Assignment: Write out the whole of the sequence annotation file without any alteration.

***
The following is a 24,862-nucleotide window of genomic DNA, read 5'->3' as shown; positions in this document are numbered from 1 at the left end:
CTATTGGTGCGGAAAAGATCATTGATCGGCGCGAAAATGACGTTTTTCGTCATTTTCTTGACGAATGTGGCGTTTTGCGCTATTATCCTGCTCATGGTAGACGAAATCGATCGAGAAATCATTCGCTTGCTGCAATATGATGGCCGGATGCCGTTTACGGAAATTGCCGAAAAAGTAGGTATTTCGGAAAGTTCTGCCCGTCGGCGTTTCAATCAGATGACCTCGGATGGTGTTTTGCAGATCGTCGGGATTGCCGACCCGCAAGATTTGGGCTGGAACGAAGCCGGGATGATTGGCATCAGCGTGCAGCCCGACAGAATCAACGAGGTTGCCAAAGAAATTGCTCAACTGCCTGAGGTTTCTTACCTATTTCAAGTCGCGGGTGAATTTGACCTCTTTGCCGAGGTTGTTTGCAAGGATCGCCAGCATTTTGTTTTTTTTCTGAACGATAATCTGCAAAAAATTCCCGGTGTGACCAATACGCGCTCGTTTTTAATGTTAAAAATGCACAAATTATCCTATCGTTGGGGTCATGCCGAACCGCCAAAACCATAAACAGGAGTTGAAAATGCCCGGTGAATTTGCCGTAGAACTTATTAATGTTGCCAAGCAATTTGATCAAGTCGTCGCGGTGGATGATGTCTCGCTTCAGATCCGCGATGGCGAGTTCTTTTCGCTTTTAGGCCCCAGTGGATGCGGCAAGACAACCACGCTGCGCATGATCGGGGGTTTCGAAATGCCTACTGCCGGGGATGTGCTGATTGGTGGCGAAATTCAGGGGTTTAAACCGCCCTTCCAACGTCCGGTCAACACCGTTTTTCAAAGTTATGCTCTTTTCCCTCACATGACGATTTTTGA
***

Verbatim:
The following is a 24,862-nucleotide window of genomic DNA, read 5'->3' as shown; positions in this document are numbered from 1 at the left end:
CTATTGGTGCGGAAAAGATCATTGATCGGCGCGAAAATGACGTTTTTCGTCATTTTCTTGACGAATGTGGCGTTTTGCGCTATTATCCTGCTCATGGTAGACGAAATCGATCGAGAAATCATTCGCTTGCTGCAATATGATGGCCGGATGCCGTTTACGGAAATTGCCGAAAAAGTAGGTATTTCGGAAAGTTCTGCCCGTCGGCGTTTCAATCAGATGACCTCGGATGGTGTTTTGCAGATCGTCGGGATTGCCGACCCGCAAGATTTGGGCTGGAACGAAGCCGGGATGATTGGCATCAGCGTGCAGCCCGACAGAATCAACGAGGTTGCCAAAGAAATTGCTCAACTGCCTGAGGTTTCTTACCTATTTCAAGTCGCGGGTGAATTTGACCTCTTTGCCGAGGTTGTTTGCAAGGATCGCCAGCATTTTGTTTTTTTTCTGAACGATAATCTGCAAAAAATTCCCGGTGTGACCAATACGCGCTCGTTTTTAATGTTAAAAATGCACAAATTATCCTATCGTTGGGGTCATGCCGAACCGCCAAAACCATAAACAGGAGTTGAAAATGCCCGGTGAATTTGCCGTAGAACTTATTAATGTTGCCAAGCAATTTGATCAAGTCGTCGCGGTGGATGATGTCTCGCTTCAGATCCGCGATGGCGAGTTCTTTTCGCTTTTAGGCCCCAGTGGATGCGGCAAGACAACCACGCTGCGCATGATCGGGGGTTTCGAAATGCCTACTGCCGGGGATGTGCTGATTGGTGGCGAAATTCAGGGGTTTAAACCGCCCTTCCAACGTCCGGTCAACACCGTTTTTCAAAGTTATGCTCTTTTCCCTCACATGACGATTTTTGA